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TROY GOES CLAMMING storybook for ages 5-8

Story ID:4751
Written by:Richard Laurent. Provencher (bio, contact, other stories)
Organization:Retired
Story type:Story
Location:Truro Nova Scotia Canada
Year:2009
Person:Richard & Esther Provencher
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Richard & Esther Provencher
81 Queen Street, Unit 6, Truro, Nova Scotia
Canada B2N 2B2 Phone (902) 897-2344
E-mail: richardprov1@netscape.net

A Storybook for ages 5-8
Word Count = 774



TROY GOES CLAMMING


“How about you and I go clam digging after lunch?” Dad asked.
“Okay,” his son Troy answered.
Caribou Island was across a bridge, about two miles north of Pictou, Nova Scotia. After parking the car, they headed for a waiting ocean.
The long sandy beach left behind from a retreating tide was perfect for today’s outing.
Near the end of October was the best time for clam digging, although it meant braving a cold wind. Each person carried a bucket to hold clams and something to dig with.
Troy brought a curved shovel.
His father couldn’t wait to try out his new three-pronged homemade spear. He also carried the largest pail.
“You think you’re going to get the most clams,” Troy huffed. “But I’m going to surprise you today.”
Now the tide was fully out. And the sand stretched far behind them.
Above the visitors, Seagulls and Cormorants flew in circles. They too were searching for tasty clams.
Ocean water rippled nearby.
“COOL!” Troy shouted. “Two Ocean Quahogs! Right on top of the sand! I got here first, so they’re mine.”
“Okay, son. Don’t forget this is supposed to be a fun time,” said his dad.
Troy remembered they were often called ‘Sea Clams’. The boy was quicker than a sea gull and rushed around searching for more.
Water spouts shot up from beneath the moist sand. A sure sign clams were hiding so close.
Both dug eagerly, searching for their prize. They kept bumping into each other’s digging tools.
Troy curled his lips, “Dad, see what you’ve done!” He picked up a mashed shell and held it to his father’s face. “This is a waste of a good clam,” he muttered.
He continued to grumble as he dug furiously. Troy had to get more clams than Dad. If only he would stay out of his way.
The boy was happy when dad agreed to walk further along the sand dune.
“Now, this place is all mine!” Troy shouted. Except his hands were freezing in the cold wind. If only he had brought his gloves from the car.
After awhile, Troy looked up and noticed Dad working his way closer to the mainland. “Probably only baby-sized clams there,” he chuckled.
He didn’t notice the tide was beginning to return.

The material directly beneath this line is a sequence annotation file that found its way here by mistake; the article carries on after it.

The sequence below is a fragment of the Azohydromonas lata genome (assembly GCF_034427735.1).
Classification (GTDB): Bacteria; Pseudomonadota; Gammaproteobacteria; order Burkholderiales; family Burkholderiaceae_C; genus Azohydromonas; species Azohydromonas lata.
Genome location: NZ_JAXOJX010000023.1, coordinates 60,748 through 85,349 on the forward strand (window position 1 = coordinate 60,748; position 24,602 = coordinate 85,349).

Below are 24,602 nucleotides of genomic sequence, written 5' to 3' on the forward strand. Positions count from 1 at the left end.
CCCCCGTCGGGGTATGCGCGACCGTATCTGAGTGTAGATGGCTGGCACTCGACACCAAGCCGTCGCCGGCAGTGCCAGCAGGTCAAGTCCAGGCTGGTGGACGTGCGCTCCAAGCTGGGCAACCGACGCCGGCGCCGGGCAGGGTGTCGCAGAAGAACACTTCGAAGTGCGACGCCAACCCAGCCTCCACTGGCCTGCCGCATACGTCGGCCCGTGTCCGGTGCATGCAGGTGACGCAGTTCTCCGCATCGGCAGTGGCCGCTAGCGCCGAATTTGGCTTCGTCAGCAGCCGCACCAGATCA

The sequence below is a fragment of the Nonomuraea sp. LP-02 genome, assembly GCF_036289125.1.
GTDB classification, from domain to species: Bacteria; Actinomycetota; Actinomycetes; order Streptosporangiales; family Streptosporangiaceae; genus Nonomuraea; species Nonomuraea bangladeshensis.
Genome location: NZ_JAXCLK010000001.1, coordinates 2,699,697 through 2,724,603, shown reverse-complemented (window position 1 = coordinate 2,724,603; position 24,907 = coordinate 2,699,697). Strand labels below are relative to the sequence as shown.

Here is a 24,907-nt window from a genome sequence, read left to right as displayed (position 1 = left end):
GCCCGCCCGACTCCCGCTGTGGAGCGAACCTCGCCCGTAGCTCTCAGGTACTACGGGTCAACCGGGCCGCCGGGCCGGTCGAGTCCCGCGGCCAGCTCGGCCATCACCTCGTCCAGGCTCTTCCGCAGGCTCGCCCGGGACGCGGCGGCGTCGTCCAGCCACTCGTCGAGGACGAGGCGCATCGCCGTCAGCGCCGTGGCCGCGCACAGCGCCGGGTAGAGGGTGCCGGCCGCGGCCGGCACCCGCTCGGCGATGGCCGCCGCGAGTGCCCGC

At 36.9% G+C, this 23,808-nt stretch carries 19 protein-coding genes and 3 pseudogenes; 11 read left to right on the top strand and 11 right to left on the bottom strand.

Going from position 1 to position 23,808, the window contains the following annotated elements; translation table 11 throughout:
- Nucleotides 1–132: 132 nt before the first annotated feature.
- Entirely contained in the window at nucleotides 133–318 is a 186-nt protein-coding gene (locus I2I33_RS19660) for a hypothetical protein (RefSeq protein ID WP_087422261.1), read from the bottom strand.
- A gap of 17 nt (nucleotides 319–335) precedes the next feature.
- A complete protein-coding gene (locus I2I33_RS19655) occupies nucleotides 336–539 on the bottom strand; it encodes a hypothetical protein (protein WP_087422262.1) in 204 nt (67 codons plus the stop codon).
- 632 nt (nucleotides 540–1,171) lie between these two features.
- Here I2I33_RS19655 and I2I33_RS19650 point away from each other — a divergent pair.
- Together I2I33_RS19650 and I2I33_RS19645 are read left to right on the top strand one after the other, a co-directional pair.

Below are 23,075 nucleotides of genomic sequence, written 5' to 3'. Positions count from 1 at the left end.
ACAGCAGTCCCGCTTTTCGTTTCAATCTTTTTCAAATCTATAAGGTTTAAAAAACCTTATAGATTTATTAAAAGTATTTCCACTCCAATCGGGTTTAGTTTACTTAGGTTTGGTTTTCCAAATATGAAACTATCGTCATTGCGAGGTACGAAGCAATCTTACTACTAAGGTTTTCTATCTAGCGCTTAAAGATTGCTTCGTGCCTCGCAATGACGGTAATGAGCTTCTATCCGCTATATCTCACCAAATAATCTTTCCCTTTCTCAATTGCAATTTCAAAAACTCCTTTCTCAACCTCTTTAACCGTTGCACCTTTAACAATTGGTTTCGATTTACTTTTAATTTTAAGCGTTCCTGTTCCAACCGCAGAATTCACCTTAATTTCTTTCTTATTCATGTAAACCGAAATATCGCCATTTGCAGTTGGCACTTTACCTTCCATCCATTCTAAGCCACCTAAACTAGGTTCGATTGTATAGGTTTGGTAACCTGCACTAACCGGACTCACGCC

However he kept finding larger clams in this new spot. Time passed swiftly as the boy kept digging even more. Suddenly the ocean was lapping at his boots.
Why is Dad waving? he wondered.
“Just a few more clams!” Troy yelled, wondering if his Dad even heard. He continued to dig under these new waterspouts getting covered with ocean water.
Why is the tide returning so soon? Troy asked himself.
The wind had changed direction, increasing in velocity. Sea gulls circled the returning tide, with “ERK! ERK!” calls sounding more like a warning.
Troy wasn’t paying attention. He was busy digging up a new group of clams.
Finally his bucket was full. Time to drag his heavy load to the car. He had collected quite a few Quahogs, Mussels, and Razor Clams.
Star-shaped and coin-shaped sea treasures lay on top, along with a few red sand worms. They would be useful to scare his classmates.
Once again, Troy heard Dad calling. Now he understood how much the tide closed in around the huge sandy bar.
He answered frantically, “Coming! I’m coming!”
There was a scared look on Troy’s face, as he tried lifting the heavy bucket.
The force from a rising tide tipped his bucket over. And cold Atlantic Ocean water sloshed into Troy’s rubber boots.
“DAD! Help me!” he screamed.
He was sorry to be so bossy with his father. But, all he wanted right now was help returning to shore.
Some distance away, Troy’s Dad rushed towards him.
“COMING!” Dad hollered. Leaping strides across the water made him look like a running deer.
Troy stood still in the freezing ocean, now up to his knees. He was too afraid to move.
His dad arrived, reached over and with a firm grip heaved his son over his shoulder. By now, they pushed through waist high water, towards shore.
Troy had forgotten all about his clam bucket left behind.
His dad guided them back, along the top edge of high points along the sand dunes. Father and son finally reached the shore and safety.
They were wet, cold and exhausted as they fell in a heap on the mainland. Two sets of lungs gasped heavily.
“Time for us to get home and into dry clothes,” dad said.
“D-dad?” Troy asked.
“Yes?” his dad answered.
“I’m sure glad you’re my dad,” Troy answered through shivering lips.

* * *

© Richard & Esther Provencher 2009
All Rights Reserved